How does circular polarization work? Essentially, linearly polarized light is converted to circularly polarized light by slowing one component of the field. Effectively, the light is given a twist. This is achieved by using a material that transmits light at different speeds depending on its polarity. This happens because of the way the atoms are arranged in the crystal. In the diagram above, you can see a linearly polarized light wave (simple blue wave entering at left) oriented at 45 degrees to the system. Projected onto the vertical and horizontal planes are the vertical and horizontal components of that wave (equal and in phase). When that wave passes through the material, the vertical component is slowed down so that it is out of phase with the horizontal component. When it is a quarter wavelength slower, the resulting wave is helical. To an observer receiving the circularly polarized light, the electric field of that light will appear to rotate rather than just bob up and down. Hence the term circular polarization.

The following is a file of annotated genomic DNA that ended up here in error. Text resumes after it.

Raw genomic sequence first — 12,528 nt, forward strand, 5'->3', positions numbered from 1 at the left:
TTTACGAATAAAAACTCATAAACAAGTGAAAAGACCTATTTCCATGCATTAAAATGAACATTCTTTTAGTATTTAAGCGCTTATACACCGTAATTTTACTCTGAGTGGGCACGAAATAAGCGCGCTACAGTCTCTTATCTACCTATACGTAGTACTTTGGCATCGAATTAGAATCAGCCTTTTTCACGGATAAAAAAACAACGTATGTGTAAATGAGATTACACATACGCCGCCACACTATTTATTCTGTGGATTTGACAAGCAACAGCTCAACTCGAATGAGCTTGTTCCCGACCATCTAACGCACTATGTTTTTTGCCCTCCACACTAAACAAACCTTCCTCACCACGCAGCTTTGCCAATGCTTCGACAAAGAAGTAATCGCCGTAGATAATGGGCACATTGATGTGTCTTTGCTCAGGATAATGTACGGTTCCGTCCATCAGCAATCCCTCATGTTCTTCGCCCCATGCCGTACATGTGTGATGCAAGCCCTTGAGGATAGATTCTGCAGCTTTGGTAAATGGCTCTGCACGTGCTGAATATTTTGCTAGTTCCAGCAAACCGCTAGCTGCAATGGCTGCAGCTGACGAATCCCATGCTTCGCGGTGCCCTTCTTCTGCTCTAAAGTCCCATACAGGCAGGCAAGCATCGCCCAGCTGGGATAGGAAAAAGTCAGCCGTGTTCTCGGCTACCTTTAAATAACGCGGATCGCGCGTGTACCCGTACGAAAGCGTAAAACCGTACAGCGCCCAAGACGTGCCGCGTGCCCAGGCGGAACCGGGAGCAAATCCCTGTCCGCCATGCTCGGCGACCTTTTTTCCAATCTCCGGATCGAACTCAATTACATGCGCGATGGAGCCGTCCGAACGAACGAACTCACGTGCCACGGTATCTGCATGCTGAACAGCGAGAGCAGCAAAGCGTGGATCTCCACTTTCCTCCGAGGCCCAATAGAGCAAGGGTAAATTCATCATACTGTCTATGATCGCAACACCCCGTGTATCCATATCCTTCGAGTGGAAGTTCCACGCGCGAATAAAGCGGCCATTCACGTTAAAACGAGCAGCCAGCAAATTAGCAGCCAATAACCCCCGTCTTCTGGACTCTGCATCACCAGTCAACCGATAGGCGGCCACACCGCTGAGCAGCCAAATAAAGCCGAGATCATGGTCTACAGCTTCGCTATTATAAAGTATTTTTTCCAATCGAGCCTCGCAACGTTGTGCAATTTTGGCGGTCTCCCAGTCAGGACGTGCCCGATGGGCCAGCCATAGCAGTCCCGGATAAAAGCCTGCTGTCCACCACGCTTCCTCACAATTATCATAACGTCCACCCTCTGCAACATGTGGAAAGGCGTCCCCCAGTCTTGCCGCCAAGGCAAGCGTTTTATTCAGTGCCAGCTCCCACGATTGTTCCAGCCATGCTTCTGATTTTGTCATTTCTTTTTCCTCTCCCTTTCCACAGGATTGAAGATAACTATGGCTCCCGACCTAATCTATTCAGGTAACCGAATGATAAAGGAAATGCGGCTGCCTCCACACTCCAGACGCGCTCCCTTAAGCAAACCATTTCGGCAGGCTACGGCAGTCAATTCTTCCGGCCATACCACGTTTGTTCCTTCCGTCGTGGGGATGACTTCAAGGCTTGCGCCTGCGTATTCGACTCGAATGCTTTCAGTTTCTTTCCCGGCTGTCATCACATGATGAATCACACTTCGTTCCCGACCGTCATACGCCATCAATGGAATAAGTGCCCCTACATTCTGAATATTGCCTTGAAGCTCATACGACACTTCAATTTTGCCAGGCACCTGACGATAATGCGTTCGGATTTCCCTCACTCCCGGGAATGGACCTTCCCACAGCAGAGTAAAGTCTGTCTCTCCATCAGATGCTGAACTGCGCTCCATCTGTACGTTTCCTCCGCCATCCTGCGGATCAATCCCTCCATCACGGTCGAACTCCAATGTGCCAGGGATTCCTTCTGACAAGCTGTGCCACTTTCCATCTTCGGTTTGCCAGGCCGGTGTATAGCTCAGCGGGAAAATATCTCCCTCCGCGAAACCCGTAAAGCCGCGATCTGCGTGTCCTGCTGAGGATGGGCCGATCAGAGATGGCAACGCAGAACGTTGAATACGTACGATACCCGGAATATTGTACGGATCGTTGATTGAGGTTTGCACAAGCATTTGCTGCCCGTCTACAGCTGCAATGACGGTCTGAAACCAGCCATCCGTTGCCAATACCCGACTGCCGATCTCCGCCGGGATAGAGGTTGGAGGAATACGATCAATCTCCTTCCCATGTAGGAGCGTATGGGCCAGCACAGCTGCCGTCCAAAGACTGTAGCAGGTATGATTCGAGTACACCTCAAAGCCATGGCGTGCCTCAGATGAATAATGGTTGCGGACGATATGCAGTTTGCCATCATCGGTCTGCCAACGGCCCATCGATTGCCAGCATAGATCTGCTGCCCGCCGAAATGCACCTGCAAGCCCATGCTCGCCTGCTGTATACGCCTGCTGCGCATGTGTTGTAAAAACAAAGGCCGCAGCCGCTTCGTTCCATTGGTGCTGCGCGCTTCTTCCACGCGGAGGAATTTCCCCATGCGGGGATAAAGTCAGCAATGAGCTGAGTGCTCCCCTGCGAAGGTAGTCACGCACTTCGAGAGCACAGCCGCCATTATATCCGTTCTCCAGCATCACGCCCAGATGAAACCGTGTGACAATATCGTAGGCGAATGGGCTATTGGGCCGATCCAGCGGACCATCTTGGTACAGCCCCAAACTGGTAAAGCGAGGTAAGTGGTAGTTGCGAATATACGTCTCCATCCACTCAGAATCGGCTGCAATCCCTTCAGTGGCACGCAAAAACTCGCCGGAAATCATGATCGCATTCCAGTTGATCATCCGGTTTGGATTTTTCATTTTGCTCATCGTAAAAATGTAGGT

Notice how the dark red horizontal component passes through without change but how the dark blue vertical component is held back. This diagram is a major simplification but it does illustrate the idea. See an animation of a circularly polarized wave.
Circular polarization and 3D: Modern cinematic 3D often relies on circular polarization to separate the stereo views. Special circularly polarized glasses are worn to allow only the correct view to enter each eye.